Friday, December 28, 2012

2012: A Year in Review

Is 2012 really almost over? It seems to have passed by so quickly, but when I look back on the past twelve months I realize that so much has happened.



Back in 2010 I came up with an idea for a ghost story but didn't know where to go with it. After many agonizing rewrites I finally set it aside. In the first week of January I was reading Dante's Inferno when suddenly I was hit by a blast of inspiration so powerful that it burned inside of me like a raging fire that could not be quenched unless I wrote everything down as quickly as possible. (I guess that's what infernos do to people.) Thus, Rage's Echo was born. Or at least begun, because writing a novel takes time.


I finished writing the first draft of Rage's Echo. I cried writing the ending. I don't think I've ever been so emotionally drained in my life.


I turned 23. Go ahead, say it: I'm younger than a spring chicken and am probably still in diapers. For dinner on my birthday we ate at Quaker Steak. I spent the morning of my birthday purchasing these:


Hmm, April... What an interesting month. We had a medical scare in the family that doesn't need to be discussed here, but everything seems to have turned out okay. Toward the end of the month I signed copies of The Land Beyond the Portal during Bingo at my old grade school.


On May 25 my grandfather passed away at the age of 91. One of the most profound moments of my life was seeing his great-grandchildren gathered around the casket in silence, some of them standing on their tippy toes to see him better. It's one of those things that's hard for me to put into words. It was like the new generation bidding the oldest generation farewell, or the passing on of some unseen baton. Does that even make sense?


I spent a lot of time visiting my grandmother that month. Grandpa was her second husband (her first husband, my biological grandfather, had passed away 38 years before) and I felt bad that she had gone through so much loss in her life.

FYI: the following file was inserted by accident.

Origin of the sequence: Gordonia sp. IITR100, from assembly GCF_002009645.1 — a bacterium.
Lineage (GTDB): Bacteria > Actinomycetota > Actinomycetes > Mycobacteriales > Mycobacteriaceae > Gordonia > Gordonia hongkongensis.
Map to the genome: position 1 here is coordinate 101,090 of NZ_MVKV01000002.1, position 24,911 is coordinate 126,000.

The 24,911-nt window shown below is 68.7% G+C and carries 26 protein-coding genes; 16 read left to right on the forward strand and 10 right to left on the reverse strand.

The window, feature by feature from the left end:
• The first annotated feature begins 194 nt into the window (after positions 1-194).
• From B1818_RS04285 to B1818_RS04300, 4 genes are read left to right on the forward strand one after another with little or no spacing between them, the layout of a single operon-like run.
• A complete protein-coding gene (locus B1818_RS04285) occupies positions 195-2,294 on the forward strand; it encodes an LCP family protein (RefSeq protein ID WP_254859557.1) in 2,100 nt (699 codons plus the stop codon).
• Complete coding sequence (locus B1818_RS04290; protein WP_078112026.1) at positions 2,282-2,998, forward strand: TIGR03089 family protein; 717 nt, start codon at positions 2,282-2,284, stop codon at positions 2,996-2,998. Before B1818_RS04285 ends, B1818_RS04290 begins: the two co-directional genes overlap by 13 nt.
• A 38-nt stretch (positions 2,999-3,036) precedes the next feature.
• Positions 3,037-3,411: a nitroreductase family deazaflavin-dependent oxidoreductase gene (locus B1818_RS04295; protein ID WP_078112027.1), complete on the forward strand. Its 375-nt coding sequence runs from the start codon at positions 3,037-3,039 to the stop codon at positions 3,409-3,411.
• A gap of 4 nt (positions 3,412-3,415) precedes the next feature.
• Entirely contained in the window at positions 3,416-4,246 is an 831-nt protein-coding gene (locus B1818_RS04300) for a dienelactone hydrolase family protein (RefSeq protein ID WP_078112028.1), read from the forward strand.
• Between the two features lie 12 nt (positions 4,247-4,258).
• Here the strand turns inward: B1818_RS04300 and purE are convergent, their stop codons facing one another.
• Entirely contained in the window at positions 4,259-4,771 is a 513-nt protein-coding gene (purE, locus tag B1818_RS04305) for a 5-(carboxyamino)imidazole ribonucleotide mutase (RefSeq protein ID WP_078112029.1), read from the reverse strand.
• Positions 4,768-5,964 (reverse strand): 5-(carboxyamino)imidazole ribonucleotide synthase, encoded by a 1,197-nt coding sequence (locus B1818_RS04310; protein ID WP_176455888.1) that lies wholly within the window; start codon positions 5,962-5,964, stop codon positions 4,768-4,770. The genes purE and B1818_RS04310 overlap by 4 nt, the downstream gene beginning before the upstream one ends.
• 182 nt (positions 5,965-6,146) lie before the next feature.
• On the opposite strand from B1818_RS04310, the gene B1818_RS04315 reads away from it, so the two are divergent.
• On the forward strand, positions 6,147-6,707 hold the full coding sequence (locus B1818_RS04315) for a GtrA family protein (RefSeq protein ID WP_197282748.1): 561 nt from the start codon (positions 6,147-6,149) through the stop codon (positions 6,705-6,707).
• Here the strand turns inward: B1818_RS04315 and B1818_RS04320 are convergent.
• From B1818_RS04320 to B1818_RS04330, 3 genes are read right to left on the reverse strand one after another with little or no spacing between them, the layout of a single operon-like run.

For entertainment, we would all watch my cousin's ten new chickens run around in their pen because they were so funny. That is, we watched them until racoons got into the coop one night and slaughtered every single one of them. Who knew that racoons could be so mean?


Did anything even happen in July? I think it was hot...


The husband and I escaped to the Smoky Mountains for six days. The weather was great and we didn't want to come home.


Jungle Jim's opened a new location in Eastgate, which is only a few miles from our house. They sell a huge variety of exotic and international food, as well as regular groceries (but who would go there for normal food?). For example:


Books by the Banks Book Festival was on October 20. It was my first year, and I had a blast! I got stuck on a discussion panel and flubbed my way through a few questions, and I ate a rather awkward lunch sitting next to former Ohio Attorney General Jim Petro and foodie Anne Byrn. (I had absolutely nothing to add to the table talk so I kept my head down and ate in silence.) I did get to meet Gillian Flynn, though, so that was pretty darn cool.

Oh yeah, and Rage's Echo was scheduled for publication. Woohoo!


On November 5 I made a two-hour trek across the wilds of northern Kentucky to see Ted Dekker at his book tour stop in Louisville. I love being an obsessed fangirl.

I'm not sure what those two orbs are doing floating in front of me. I thought I left all the ghosts at home.


I survived the Apocalypse. Did you?

Wednesday, December 19, 2012

Just DO it!

At book signings I've often had people comment, "You're so young! How were you able to get a book published?"

I respond by telling them that nobody is going to ask someone how old they are when they submit a manuscript for publication. I've even read that it is wrong to mention one's age in a query letter, so I've never done that. There is no need for it. If the writing is good, it will stand on its own, whether the author is 15, 30, or 99 years old. Because age is just a number, right?

But for me it's more than that. My grandfather passed away from a heart attack when he was 35 years old, and his son--my uncle--passed away after a short battle with brain cancer when he was only 27. I am 23. I know that tomorrow is not promised. The clock is ticking and will not continue forever. We can't keep putting off things because if we do, they may never happen.

I write now because I know that if I put it off, I may never have the chance to do it later on. People have told me that they know people who want to be writers "someday," to which I respond, "There is no 'someday.' You're either a writer or you're not."

Just DO it. Don't wait until you're thirty, don't wait until the mortgage is paid off, don't wait until the kids are grown and you're retired. You want to pen the next great novel? Get cracking. Git-r-dun. Start right. And start right now.

Because you won't be young and goofy-looking forever, either.